Burlington City Council Votes to Request Replacement of F-35

F-35A on takeoff

For Immediate Release

Contact: Air Force Col. Rosanne Greco (ret.) 802 497-0711
Rachel Siegel, Executive Director Peace and Justice Center 802 777-2627
James Marc Leas 802 864-1575

Burlington City Council Votes to Request Replacement of F-35

Council Vote Comes After City’s Electorate Voted to Cancel F-35

The Burlington City Council voted 9-3 to call for replacement of the F-35 at the Burlington International Airport with low-noise-level equipment with a proven high safety record (the resolution is attached).

“An outstanding decision and a key step toward protecting thousands of families from devastating consequences of F-35 basing,” said James Marc Leas, a patent attorney who helped collect signatures to get the item on the town meeting ballot.

The vote reversed a 2013 city council vote. It comes three weeks after the city’s voters approved a citizen initiative requesting cancellation of the planned F-35 basing at Vermont Town Meeting Day on March 6 (attached).

At town meeting the vote was 6482 (55.3%) in favor to 5238 (44.7%) opposed. Ballot item 6 received a majority in six of the city’s eight wards.

The airport currently hosts 18 F-16 jets flown by the Vermont Air National Guard. The Guard is preparing for the arrival of the 18 F-35 jets in the Fall of 2019 when the F-16s will be retired.


The adopted resolution states:

NOW, THEREFORE, BE IT RESOLVED that the Burlington City Council values the Air National Guard’s contributions to our community and respectfully requests the Honorable Secretary of the United States Air Force, Heather Wilson, replace the planned basing of the F-35 with a basing of a low-noise-level plane with a proven high safety record, consistent with the ballot question previously cited;

Congressional Delegation: As reported in the Burlington Free Press, “Senators Bernie Sanders and Patrick Leahy and Rep. Peter Welch issued a joint statement Monday saying that if the council passes the resolution, they ‘expect the Air Force to respond and answer any questions the Council puts forth.’ The senators and congressman supported bringing the [F-35] plane to Vermont while the Air Force was making the basing decisions several years ago, the three said, to ensure a long-term mission for the Vermont Air National Guard.”

“Among the thousands of documents disclosed by the Air Force in the federal court case were ones demonstrating pressure on the Air Force applied by Senator Leahy. That pressure decisively influenced the original Air Force decision to base F-35 jets at Burlington in 2013,” said Air Force Col. Rosanne Greco (ret). “We will be asking the Senator to respect the vote of the electorate three weeks ago and last night’s vote by the Burlington City Council. We will also be asking him to join the voters and the council in encouraging the Secretary of the Air Force to provide low-noise-level equipment with a proven high safety record to the Vermont Air National Guard,” Ms. Greco said.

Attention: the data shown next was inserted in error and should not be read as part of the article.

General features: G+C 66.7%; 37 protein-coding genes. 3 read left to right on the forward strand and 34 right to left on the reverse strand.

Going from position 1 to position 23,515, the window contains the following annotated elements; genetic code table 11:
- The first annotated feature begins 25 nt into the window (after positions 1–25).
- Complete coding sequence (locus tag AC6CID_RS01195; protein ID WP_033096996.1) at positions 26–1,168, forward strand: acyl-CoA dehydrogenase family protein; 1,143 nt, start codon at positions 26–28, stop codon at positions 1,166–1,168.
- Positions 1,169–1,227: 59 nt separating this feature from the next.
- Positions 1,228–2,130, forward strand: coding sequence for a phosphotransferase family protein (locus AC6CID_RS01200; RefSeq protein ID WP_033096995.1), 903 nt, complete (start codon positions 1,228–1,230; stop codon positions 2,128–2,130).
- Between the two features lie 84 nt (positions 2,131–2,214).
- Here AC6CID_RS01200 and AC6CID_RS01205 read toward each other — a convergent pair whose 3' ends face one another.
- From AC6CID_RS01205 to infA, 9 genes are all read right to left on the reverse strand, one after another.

Sound level: The US Air Force Final Environmental Impact Statement (EIS) states that a person on the ground will be hit with 115 dB when the F-35 is 1000 feet above on takeoff with its afterburner off (attached). The Air Force report indicates that this sound level is more than 4 times louder than the F-16. Noise contour maps in the Air Force report also indicate that the sound level of the F-35 operating in ordinary military power is almost as loud as the sound level of the F-16 operating with afterburner on. 115 dB is the sound level above which even brief exposure causes irreversible damage to hearing.

The center of the City of Winooski is located one mile from the end of the runway. The Air Force does not disclose the anticipated sound level of the F-35 when it reaches Winooski almost immediately after takeoff. However, noise maps in the Air Force EIS indicate F-35 basing will place thousands of its affordable homes in an area that the Air Force and the Federal Aviation Administration consider “unsuitable for residential use.”

The Air Force report and the Winooski grand list show that more than 3/4 of the housing units in Winooski are in the “unsuitable for residential use” noise danger zone of the F-35.

Burlington’s own Board of Health spent several months in 2013 hearing testimony and reviewing research data regarding health issues caused by fighter jet noise. The Board then adopted a resolution: “the Burlington Board of Health has concluded that noise has been associated with the following health effects: hearing loss, stress, sleep disturbance, heart attacks, hypertension and stroke, and delayed reading and verbal comprehension.”